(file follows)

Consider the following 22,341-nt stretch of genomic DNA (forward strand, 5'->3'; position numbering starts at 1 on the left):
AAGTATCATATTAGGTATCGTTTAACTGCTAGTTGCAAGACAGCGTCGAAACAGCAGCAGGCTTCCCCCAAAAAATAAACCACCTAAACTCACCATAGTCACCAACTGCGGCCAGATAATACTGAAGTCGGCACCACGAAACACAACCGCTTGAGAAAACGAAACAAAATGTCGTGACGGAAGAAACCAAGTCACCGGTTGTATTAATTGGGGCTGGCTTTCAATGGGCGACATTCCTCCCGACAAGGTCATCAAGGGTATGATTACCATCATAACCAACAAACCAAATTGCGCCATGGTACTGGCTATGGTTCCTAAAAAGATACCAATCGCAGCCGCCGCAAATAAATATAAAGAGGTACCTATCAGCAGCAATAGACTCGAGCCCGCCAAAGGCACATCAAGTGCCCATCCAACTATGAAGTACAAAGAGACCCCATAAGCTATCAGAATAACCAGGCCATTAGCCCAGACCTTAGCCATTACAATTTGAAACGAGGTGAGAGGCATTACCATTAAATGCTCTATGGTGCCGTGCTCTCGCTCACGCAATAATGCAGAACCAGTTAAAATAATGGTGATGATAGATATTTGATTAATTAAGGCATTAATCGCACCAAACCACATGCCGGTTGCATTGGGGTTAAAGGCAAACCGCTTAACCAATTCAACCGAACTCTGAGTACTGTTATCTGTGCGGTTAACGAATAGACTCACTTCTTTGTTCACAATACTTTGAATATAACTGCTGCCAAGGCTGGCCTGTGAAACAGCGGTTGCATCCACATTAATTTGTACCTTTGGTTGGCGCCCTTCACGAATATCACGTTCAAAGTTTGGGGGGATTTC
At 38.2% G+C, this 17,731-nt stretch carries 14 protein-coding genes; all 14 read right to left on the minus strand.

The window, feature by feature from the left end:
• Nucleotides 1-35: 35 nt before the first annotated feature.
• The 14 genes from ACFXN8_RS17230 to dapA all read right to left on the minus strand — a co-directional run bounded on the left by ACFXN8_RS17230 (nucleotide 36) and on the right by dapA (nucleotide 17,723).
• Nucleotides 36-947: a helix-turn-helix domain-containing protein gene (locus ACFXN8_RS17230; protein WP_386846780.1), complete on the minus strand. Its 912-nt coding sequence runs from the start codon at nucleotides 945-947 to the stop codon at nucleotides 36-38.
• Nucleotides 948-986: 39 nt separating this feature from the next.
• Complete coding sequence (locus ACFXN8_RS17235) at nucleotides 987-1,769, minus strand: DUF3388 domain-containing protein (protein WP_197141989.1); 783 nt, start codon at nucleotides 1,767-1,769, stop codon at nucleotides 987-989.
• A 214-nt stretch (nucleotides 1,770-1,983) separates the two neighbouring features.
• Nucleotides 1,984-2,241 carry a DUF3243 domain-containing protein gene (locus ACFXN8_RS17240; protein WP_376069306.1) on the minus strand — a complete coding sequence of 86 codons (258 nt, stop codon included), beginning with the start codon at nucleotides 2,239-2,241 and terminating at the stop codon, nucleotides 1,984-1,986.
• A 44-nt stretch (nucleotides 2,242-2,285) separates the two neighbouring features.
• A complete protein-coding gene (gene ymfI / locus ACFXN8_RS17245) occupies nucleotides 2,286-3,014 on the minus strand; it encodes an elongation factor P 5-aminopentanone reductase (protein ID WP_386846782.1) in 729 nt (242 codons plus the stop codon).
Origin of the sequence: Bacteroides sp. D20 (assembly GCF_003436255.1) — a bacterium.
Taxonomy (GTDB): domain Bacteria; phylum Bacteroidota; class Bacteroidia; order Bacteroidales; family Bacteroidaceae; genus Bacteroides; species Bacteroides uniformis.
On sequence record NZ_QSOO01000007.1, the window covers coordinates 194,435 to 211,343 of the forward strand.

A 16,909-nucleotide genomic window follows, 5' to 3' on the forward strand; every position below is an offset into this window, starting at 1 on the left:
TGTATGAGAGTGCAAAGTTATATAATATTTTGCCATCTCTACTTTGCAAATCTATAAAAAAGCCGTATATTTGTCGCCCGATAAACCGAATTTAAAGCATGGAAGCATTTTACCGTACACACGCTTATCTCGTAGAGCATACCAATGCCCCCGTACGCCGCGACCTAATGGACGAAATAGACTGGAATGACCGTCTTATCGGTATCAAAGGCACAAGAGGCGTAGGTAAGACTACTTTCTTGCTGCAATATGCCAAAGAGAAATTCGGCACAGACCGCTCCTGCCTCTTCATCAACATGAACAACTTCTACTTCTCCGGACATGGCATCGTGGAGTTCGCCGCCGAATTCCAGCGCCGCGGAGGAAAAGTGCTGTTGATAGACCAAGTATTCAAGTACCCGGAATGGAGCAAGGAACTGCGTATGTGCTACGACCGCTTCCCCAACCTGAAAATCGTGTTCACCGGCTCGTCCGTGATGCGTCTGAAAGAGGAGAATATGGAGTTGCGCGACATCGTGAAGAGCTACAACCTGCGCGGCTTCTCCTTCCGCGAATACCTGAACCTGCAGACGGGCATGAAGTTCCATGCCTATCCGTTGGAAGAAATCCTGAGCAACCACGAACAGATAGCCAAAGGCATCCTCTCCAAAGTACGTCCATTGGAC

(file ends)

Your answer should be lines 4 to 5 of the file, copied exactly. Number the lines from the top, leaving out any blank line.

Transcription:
The window, feature by feature from the left end:
• Nucleotides 1-35: 35 nt before the first annotated feature.